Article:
If you guys see I missed any steps or misnamed programs like bootpage, let me know cuz I'm just winging it from memory here.
Last edited by KRavEN; 03-25-2003 at 10:35 AM.
Information wants to be free....
attached is a little program i threw together. it simply looks through the kernel image which you pass to it, and determines the location of the gziped initrd image by using the gzip signature. it prints the integer location if found, and will also return it for scripting purposes.
once you have the location, you should be able to use dd to drop the nulled initrd onto the kernel image.
editorial note: this code would have been simpler if there was a nice peekchar and peek2char function...bah, then i would have to do more work
man, im being generous today =)
here is a program i threw together which will automatically replace your initrd with the initrd you indicate. a backup is made automatically.
NOTE: this is c code. i shouldn't have to say this, but i will anyway. remove the .txt extension, compile and go. no warranties, expressed or implied. If you break it, you own both halves.
if you use "replace_initrd /dev/hda# initrd.img.gz original_kernel.bak" (where # is either 3 or 6) and you have problems, you can restore the old kernel with the following command:Code:/* * replace_initrd.c * * Hacked by MrBlack51 * * Takes a kernel image, finds the gziped initrd, then replaces * it with the one specefied by the user. A backup is made with * either the user specefied filename, or the inputfilename with * a ".bak" extension added if no backup filename specefied. * This program will also tell you the integer location of the * gziped initrd.img located in a kernel image. I was too * lazy to do it from scratch, so I based it on Steve * White's extract-gzip.c * * USAGE: replace_initrd <kernel filename> <new initrd image> <backup filename> * */ i.e: replace_initrd /dev/hda6 initrd.img.gz original_kernel.bak -or- replace_initrd kernel_image initrd.img.gz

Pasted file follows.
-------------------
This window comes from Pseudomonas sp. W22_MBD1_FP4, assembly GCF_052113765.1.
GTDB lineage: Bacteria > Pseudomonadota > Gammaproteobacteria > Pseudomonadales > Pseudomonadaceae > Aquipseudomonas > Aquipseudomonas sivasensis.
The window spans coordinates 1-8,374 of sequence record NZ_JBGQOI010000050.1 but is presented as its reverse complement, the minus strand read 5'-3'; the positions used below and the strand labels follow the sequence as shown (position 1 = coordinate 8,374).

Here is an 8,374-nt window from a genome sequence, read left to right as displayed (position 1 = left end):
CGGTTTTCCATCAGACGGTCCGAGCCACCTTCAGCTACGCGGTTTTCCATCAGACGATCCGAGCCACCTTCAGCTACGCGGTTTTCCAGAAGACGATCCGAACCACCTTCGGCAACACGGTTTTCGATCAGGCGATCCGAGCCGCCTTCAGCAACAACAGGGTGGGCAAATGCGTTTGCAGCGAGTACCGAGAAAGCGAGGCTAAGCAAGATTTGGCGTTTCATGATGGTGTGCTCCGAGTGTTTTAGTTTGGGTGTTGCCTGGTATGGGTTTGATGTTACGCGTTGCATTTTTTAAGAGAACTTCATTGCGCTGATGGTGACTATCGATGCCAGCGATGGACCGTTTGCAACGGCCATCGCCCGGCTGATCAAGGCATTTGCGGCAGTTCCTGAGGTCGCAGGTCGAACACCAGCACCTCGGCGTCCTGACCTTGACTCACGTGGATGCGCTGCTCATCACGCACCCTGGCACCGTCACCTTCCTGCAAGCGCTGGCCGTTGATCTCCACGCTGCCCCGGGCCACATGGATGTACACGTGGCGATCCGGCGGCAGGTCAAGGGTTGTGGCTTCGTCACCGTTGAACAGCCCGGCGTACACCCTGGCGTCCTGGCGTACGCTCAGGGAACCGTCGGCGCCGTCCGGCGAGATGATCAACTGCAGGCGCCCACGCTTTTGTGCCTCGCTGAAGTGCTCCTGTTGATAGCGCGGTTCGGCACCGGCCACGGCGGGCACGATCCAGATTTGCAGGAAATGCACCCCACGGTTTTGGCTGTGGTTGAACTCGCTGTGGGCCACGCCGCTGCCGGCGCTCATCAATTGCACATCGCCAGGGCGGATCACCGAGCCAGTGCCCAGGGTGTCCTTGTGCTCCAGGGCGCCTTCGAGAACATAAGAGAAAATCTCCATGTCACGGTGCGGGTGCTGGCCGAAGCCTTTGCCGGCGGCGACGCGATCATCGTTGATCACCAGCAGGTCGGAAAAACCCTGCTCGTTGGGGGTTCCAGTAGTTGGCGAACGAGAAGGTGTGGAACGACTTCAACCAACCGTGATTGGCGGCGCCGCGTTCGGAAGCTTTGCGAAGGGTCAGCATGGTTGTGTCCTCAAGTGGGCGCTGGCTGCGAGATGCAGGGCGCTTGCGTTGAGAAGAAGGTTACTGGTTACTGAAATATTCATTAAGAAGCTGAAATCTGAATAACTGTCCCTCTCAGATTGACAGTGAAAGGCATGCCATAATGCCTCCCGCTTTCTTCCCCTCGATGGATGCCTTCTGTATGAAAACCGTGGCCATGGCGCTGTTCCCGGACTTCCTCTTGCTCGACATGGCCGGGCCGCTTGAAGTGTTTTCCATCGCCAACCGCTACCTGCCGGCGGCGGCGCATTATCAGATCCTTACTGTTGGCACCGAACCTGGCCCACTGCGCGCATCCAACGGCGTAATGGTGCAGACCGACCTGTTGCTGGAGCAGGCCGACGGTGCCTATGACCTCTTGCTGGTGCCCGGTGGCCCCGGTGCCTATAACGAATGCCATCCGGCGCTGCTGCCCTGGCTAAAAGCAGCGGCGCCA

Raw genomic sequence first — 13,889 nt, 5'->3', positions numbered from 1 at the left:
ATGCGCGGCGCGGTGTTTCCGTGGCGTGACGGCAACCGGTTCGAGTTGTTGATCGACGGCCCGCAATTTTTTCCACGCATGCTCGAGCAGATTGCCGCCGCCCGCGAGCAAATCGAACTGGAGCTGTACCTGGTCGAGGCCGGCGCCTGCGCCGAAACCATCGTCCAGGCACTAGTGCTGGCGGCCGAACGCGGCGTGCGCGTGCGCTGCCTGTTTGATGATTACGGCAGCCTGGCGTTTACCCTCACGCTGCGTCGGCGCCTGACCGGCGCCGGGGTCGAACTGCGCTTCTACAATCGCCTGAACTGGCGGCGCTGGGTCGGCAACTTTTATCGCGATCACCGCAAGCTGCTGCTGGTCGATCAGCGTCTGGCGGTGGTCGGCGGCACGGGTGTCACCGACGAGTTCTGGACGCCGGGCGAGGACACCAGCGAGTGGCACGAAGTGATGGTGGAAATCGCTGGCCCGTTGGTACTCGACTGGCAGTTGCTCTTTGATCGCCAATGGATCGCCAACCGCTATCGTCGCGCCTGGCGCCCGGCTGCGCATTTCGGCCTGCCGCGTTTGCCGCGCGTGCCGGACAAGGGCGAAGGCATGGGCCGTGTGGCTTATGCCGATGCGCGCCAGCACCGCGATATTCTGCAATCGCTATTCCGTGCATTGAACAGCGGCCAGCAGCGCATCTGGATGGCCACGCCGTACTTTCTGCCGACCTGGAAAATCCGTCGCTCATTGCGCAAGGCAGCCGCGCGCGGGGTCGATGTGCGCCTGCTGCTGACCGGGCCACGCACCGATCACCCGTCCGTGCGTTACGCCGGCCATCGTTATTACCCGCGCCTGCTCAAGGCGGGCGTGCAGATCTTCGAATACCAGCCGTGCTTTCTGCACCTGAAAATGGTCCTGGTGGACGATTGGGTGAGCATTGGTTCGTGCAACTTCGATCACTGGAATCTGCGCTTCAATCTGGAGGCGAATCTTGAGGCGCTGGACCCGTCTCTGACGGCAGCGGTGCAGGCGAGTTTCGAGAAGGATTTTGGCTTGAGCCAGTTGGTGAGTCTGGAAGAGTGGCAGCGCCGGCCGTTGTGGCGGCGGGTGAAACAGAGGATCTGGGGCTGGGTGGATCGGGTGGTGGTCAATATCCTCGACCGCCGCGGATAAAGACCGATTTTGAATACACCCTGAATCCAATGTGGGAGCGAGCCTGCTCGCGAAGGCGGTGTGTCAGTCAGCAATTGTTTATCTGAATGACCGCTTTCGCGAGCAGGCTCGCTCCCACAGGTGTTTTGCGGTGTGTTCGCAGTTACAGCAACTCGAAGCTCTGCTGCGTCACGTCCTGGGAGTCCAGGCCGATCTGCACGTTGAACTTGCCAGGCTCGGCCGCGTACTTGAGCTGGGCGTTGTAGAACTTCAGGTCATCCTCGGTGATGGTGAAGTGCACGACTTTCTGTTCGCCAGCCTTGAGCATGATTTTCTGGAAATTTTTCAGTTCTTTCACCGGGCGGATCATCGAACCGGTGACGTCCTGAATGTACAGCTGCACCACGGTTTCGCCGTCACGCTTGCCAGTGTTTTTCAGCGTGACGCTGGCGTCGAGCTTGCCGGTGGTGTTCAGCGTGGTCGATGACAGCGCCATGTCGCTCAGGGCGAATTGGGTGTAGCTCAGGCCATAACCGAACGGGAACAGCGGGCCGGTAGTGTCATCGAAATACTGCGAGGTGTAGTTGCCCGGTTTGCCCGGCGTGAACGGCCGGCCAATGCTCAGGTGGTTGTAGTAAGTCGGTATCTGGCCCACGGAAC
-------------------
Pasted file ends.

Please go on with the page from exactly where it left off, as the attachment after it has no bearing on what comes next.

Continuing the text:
dd if=original_kernel.bak of=/dev/hda#
again, where # is either 3 or 6 as appropriate.
ok, so hopefully we are past the traditional cycle of tool gets released, tool gets berated, various sides express their views...
lets get this thread back on topic. initrd replacements, related tools, etc.
how long should it take to dd null-linuxrc.img.gz to the copy of my kernel ?
Ma l'italiano è benissimo
Ex-Cantidate John Kerry
Its not what you want it's what the electorate wants.
a few seconds. remember, you need a hacked prom, and this is designed for the s2 units only
well, the c code is for any platform, but the null_initrd is for s2 units only.
if you have compiled it on linux, what command are you trying to use when you run it?